The Haţeg fauna includes two species of the genus Zalmoxes, Z. robustus which reached 3 m in length and Z. shqiperorum which was 4.0-4.5 m long. The genus name derives from the name of a freed slave of Pythagoras, who later was deified by the Dacians as a god of the underworld; modern Romania is roughly the same as Roman Dacia and the bones came from ‘the underworld’.

Zalmoxes was a herbivorous dinosaur living on Haţeg island. Unlike some other dinosaurs from Haţeg (e.g. the hadrosaur Telmatosaurus), the fossils of Zalmoxes were widespread, occurring in channel deposits and in oxidised/poorly-drained floodplain deposits (Weishampel et al. 2003).

The closest relative of Zalmoxes in cladistic analysis is Rhabdodon from the Campanian and Maastrichtian of France and Spain, which together formed the Family Rhabdodontidae, sister clade to the Iguanodontia (Weishampel et al. 2003). The Iguanodontia were Early Cretaceous in age, and the Rhabdodontidae Late Cretaceous, implying a ghost lineage of 73 My between the two. The primitiveness of Zalmoxes is not unique to Haţeg island, but all the Late Cretaceous ornithopods of Europe appear to be relics, all of them having occupied islands, contrasting with the hadrosaurids seen elsewhere (Benton et al. 2010).

Zalmoxes robustus (Nopcsa, 1899)
Zalmoxes shqiperorum Weishampel et al., 2003
Order: Ornithischia
Suborder: Ornithopoda
Infraorder: Iguanodontia
Family: Rhabdodontidae
Length: 2-3 metres (Z. robustus)
4/4.5 metres (Z. shqiperorum)
Late Cretaceous

Zalmoxes – dwarf dinosaur?

Figure 1: Histology of the long bones of the ornithopods Zalmoxes shqiperorum (a-b), and Z. robustus (c-d). (a-b) Long bone histology of Z. shqiperorum. The femur (length 16.4 cm) of the subadult specimen FGGUB R.1088 shows that secondary remodelling is restricted to the inner cortex indicating a late onset of remodelling. Primary osteons occur in longitudinal and reticular organization. Vascular canals open to the bone surface indicating active growth at the time of death. (b) – Same view in polarized light. (c-d) – Bone histology in the femur of Zalmoxes robustus FGGUB R.1382 (estimate of femur length 28 cm). The high number of growth marks (11; only 7 seen in this view) indicates an adult stage of this specimen. Remodelling is dense in the inner cortex and scattered in the middle cortex. (d) – Same view in polarized light.

As noted, both species of Zalmoxes are smaller than their relatives. Further, studies of bone histology show that these small individuals were largely adults, not juveniles. Samples taken from adult (Figure 1a-b) and sub-adult (Figure 1c-d) femora and humeri show a remarkable late onset of secondary remodelling, an indication of sub-adult (Figure 1c-d) and adult status (Figure 1a-b). This remodelling is restricted to the inner cortex, around blood vessels in the middle cortex and is absent in the outmost cortex. In all specimens, however, the vascular canals opening to the bone surface indicate that a fully grown state had not been reached (no external fundamental system), despite up to 13 growth rings in Z. robustus and 7 in Z. shqiperorum). Bone histology can also be used to show that at the same age Z. robustus is larger than Z. shqiperorum. Therefore bone histology shows that the small specimens were small adults rather than juveniles.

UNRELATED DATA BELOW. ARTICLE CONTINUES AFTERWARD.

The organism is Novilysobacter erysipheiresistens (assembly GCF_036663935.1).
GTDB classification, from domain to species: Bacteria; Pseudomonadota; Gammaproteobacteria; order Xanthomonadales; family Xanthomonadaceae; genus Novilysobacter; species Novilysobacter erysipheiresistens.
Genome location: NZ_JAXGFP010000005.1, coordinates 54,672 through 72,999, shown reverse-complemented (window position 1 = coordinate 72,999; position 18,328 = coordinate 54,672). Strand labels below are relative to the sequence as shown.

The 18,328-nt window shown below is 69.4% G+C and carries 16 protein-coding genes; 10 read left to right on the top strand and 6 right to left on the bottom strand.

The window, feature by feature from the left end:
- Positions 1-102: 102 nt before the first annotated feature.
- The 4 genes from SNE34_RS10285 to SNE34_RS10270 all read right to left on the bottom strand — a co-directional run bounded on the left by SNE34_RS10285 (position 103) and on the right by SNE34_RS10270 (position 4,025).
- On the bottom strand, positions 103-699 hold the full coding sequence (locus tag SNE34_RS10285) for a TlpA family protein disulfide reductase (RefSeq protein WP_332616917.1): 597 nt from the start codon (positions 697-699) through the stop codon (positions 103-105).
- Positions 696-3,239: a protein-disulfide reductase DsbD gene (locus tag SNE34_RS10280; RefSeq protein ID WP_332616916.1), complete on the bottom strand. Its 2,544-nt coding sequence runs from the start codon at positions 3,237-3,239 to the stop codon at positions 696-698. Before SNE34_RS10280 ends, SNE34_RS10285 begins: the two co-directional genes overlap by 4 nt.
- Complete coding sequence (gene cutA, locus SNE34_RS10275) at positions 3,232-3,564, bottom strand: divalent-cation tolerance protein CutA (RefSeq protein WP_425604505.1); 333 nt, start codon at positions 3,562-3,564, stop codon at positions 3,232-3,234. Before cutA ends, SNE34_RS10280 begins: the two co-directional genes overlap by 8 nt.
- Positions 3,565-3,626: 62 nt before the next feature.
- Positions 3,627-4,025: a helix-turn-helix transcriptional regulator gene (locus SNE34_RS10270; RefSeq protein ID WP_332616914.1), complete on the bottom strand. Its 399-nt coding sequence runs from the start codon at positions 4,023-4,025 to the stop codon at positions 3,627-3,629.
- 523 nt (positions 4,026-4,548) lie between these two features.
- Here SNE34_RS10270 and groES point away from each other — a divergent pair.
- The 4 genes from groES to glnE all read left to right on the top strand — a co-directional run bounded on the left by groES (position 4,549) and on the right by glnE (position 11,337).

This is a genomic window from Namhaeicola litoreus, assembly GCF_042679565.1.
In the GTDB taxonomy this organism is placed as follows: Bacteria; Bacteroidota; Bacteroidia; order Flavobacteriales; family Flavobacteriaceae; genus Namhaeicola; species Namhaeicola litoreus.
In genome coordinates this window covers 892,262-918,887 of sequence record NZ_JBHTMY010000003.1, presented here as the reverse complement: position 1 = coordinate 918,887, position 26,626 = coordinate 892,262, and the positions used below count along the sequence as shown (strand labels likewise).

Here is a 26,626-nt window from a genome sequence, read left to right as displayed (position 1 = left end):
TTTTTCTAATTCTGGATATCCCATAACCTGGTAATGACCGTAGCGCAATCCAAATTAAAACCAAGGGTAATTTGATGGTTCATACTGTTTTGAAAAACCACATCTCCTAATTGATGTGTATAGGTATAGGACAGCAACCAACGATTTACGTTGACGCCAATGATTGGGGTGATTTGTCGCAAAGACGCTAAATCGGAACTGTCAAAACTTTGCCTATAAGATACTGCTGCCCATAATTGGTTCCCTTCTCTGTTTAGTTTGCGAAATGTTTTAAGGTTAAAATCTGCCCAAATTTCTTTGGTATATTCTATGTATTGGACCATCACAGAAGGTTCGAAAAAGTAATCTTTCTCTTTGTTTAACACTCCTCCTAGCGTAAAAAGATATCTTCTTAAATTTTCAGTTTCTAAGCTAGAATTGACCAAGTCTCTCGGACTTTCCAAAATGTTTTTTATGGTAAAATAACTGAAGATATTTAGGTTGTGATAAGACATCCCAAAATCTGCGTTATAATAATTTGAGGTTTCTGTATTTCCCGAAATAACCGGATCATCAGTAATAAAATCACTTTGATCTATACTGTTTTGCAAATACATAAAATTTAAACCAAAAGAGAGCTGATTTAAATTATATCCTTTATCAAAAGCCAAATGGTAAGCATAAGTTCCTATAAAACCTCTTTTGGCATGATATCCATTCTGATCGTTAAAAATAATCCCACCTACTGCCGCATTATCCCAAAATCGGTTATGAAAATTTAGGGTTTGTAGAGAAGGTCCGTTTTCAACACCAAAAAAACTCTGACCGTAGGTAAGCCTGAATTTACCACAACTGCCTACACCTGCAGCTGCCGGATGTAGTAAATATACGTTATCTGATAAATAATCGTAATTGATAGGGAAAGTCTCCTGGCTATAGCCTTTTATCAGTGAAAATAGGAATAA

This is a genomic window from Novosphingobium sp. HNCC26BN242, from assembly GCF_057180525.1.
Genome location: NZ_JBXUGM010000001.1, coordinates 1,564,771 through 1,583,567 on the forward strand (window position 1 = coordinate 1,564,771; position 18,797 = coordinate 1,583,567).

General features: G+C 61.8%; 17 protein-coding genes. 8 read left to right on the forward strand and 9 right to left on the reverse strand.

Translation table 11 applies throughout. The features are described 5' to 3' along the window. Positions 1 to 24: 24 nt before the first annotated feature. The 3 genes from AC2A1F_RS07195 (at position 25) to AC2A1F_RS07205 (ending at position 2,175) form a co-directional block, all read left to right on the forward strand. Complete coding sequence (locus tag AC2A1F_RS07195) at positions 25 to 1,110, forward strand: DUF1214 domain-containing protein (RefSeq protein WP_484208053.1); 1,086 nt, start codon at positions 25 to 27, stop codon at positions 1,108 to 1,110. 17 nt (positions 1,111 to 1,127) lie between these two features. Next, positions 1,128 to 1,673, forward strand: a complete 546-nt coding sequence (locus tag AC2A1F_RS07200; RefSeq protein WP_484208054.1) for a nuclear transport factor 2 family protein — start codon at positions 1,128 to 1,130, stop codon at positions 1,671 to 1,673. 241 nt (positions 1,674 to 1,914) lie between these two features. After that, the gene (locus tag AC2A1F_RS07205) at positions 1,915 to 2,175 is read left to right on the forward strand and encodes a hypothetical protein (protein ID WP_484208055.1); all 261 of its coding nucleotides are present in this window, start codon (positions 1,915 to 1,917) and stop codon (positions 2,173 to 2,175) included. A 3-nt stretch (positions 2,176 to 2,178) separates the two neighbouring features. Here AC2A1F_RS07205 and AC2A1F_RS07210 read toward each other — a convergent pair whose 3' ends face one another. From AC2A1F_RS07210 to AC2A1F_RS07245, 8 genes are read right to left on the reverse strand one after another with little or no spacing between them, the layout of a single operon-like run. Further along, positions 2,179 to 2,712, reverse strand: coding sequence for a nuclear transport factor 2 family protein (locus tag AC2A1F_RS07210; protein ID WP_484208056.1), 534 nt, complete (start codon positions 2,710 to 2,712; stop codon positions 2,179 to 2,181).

Zalmoxes is generally smaller than its close relatives, but not always. For example, Hypsilophodon from the Early Cretaceous (2.3 m long) is smaller, Thescelosaurus from the Late Cretaceous (3-4 m long) is similar in size, and others such as Camptosaurus from the Late Jurassic were larger (5-7 m long) (Benton et al. 2010). Femur lengths of Z. robustus (250-320 mm) and Z. shqiperorum (333-355 mm) are shorter than the femurs of other euornithopods, e.g. Tenontosaurus tilletti (400mm) (Forster 1990), 544 mm in the small iguanodontid Camptosaurus dispar (544 mm) (Paul 2008), and Rhabdodon priscus (600 mm) (Garcia et al. 1999).

Artwork: Zalmoxes

Kindly provided by Mihai Dumbrava

Literature cited

  • Benton, M.J., Csiki, Z., Grigorescu, D., Redelstorff, R., Sander, P.M., Stein, K., and Weishampel, D.B. 2010. Dinosaurs and the island rule: The dwarfed dinosaurs from Hațeg Island. Palaeogeography, Palaeoclimatology, Palaeoecology 293, 438-454. pdf.
  • Forster, C.A. 1990. The postcranial skeleton of the ornithopod dinosaur Tenontosaurus tilletti. Journal of Vertebrate Paleontology 10, 273-294.
  • Garcia, G., Pincemaille, M., Vianey-Liaud, M., Marandat, B., Lorenz, E., Cheylan, G., Cappetta, H., Michaux, J., and Sudre, J. 1999. Découverte du premier squelette presque complet de Rhabdodon priscus (Dinosauria, Ornithopoda) du Maastrichtien inférieur de Provence. Comptes rendus de l’Académie des Sciences de Paris 328, 415-421.
  • Paul, G.S. 2008. A revised taxonomy of the iguanodontid dinosaur genera and species. Cretaceous Research 29, 192-216.
  • Weishampel, D.B., Jianu, C.-M., Csiki, Z., and Norman, D.B. 2003. Osteology and phylogeny of Zalmoxes (n. g.), an unusual euornithopod dinosaur from the latest Cretaceous of Romania. Journal of Systematic Palaeontology 1, 65-123.